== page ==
- Open Access
Endothelin-1 enhances fibrogenic gene expression, but does not promote DNA synthesis or apoptosis in hepatic stellate cells
© Koda et al; licensee BioMed Central Ltd. 2006
- Received: 01 March 2006
- Accepted: 24 October 2006
- Published: 24 October 2006
In liver injury, the pool of hepatic stellate cell (HSC) increases and produces extracellular matrix proteins, decreasing during the resolution of fibrosis. The profibrogenic role of endothelin-1 (ET-1) in liver fibrosis remains disputed. We therefore studied the effect of ET-1 on proliferation, apoptosis and profibrogenic gene expression of HSCs.
First passage HSC predominantly expressed endothelin A receptor (ETAR) mRNA and 4th passage HSC predominantly expressed the endothelin B receptor (ETBR) mRNA. ET-1 had no effect on DNA synthesis in 1st passage HSC, but reduced DNA synthesis in 4th passage HSC by more than 50%. Inhibition of proliferation by endothelin-1 was abrogated by ETBR specific antagonist BQ788, indicating a prominent role of ETBR in growth inhibition. ET-1 did not prevent apoptosis induced by serum deprivation or Fas ligand in 1st or 4th passage HSC. However, ET-1 increased procollagen α1(I), transforming growth factor β-1 and matrix metalloproteinase (MMP)-2 mRNA transcripts in a concentration-dependent manner in 1st, but not in 4th passage HSC. Profibrogenic gene expression was abrogated by ETAR antagonist BQ123. Both BQ123 and BQ788 attenuated the increase of MMP-2 expression by ET-1.
We show that ET-1 stimulates fibrogenic gene expression for 1st passage HSC and it inhibits HSC proliferation for 4th passage HSC. These data indicate the profibrogenic and antifibrogenic action of ET-1 for HSC are involved in the process of liver fibrosis.
- Fetal Calf Serum
- Liver Fibrosis
- Hepatic Stellate Cell
- Serum Deprivation
- Sinusoidal Endothelial Cell
Hepatic stellate cells (HSC) are responsible for the storage of retinoid and the control of sinusoidal blood flow in normal liver. In liver injury, HSC number is markedly increased and transformed into myofibroblast-like cells, termed activated HSC. Activated HSC produce extracellular matrix components, matrix metalloproteinases and their inhibitors [1–3]. All of them decreasing during the resolution of the fibrotic tissue.
Endothelin (ET)-1, a 21 amino acid peptide, plays multifunctional roles in a variety of tissues and cells [4, 5]. In the liver, ET-1 induces vascular constriction and stimulates glycogenolysis and the synthesis of lipid mediators [6, 7]. ET-1 is secreted by sinusoidal endothelial cells and by activated HSC , and activated HSC that express high numbers of ET receptors  respond to ET-1 with spreading and expression of α-smooth muscle actin [8, 9]. The cellular receptors for ET-1 are the endothelin A receptor (ETAR) and the endothelin B receptor (ETBR) [10, 11]. The expression of ETAR and ETBR are different between quiescent and activated HSC or between early- and late-activated states in HSC.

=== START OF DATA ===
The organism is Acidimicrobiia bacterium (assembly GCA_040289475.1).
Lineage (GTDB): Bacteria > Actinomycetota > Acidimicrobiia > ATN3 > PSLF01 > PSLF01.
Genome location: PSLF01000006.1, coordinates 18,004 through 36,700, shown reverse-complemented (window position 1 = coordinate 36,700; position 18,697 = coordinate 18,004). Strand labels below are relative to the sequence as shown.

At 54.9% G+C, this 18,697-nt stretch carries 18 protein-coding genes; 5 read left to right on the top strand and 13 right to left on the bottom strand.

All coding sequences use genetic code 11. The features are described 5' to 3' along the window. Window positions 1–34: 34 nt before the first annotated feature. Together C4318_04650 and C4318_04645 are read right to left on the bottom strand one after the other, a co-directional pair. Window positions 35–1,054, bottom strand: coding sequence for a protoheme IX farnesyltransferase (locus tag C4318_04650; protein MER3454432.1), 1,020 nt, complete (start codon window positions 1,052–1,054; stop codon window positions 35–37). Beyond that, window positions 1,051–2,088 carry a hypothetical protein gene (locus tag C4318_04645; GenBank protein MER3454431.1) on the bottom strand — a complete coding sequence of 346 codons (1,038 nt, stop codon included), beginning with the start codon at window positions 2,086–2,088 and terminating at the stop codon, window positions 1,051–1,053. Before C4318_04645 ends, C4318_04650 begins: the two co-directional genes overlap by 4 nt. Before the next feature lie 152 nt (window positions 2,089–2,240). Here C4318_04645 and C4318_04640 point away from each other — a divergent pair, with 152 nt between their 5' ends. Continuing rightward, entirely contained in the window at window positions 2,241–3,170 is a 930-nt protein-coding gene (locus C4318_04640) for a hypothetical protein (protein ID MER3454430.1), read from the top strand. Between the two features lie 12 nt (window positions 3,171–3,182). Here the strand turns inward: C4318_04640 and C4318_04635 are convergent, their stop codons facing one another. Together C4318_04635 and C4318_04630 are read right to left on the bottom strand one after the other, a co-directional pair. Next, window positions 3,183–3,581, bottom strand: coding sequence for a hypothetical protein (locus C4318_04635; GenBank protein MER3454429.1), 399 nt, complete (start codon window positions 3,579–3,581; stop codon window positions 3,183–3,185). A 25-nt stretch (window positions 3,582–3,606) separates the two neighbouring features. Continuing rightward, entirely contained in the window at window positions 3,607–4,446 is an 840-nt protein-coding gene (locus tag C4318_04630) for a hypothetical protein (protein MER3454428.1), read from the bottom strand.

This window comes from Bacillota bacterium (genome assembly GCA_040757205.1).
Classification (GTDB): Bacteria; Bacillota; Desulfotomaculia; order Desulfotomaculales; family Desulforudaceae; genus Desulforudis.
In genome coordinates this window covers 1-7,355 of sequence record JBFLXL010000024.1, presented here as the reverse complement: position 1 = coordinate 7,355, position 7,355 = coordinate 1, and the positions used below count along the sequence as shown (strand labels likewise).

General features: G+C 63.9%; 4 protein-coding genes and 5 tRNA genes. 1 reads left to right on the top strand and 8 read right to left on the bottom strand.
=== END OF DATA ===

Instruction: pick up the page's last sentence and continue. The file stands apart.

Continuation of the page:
ET-1 is involved in the evolution of tissue fibrosis and ET-1 overexpressing transgenic mice develop renal fibrosis . ET-1 can increase collagen synthesis in cardiac fibroblasts and vascular smooth muscle cells [13, 14]. In the liver ET-1 contributes to HSC activation and fibrogenesis by upregulation of type I collagen gene expression . We previously showed that in a rat model of secondary biliary fibrosis a selective ETAR antagonist reduced collagen accumulation even in an advanced stage of fibrosis . However, the exact role of ET-1 as a modulator of HSC proliferation, apoptosis and extracellular matrix metabolism remains unclear. Therefore, in the present study we investigated the effects of ET-1, as well as the ETAR and the ETBR on the proliferation, apoptosis and extracellular matrix production of HSC in states of early and late activation, corresponding to different expressions of ETAR and ETBR.
The gene expression of ETAR and ETBR in 1st or 4th passage HSC
Effect of ET-1 on HSC proliferation
Effect of ET-1 on HSC apoptosis
The effects of endothelin-1 on apoptosis induced serum deprivation in 1st and 4th passage HSC.
1st passage HSC
4th passage HSC
Apoptosis after serum deprivation
Apoptosis after serum deprivation
72 hr (%)
120 hr (%)
168 hr (%)
72 hr (%)
120 hr (%)
168 hr (%)
38.8 ± 7.5
40.2 ± 6.6
55.6 ± 10.0
40.2 ± 3.2
46.9 ± 5.2
42.3 ± 5.6
37.3 ± 9.3
42.4 ± 4.6
56.3 ± 8.0
35.3 ± 4.4
46.9 ± 3.4
36.7 ± 3.3
31.9 ± 9.9
40.1 ± 5.5
53.3 ± 11.3
36.7 ± 5.8
55.4 ± 14.3
46.2 ± 11.9
Effect of ET-1 on HSC matrix-related gene expression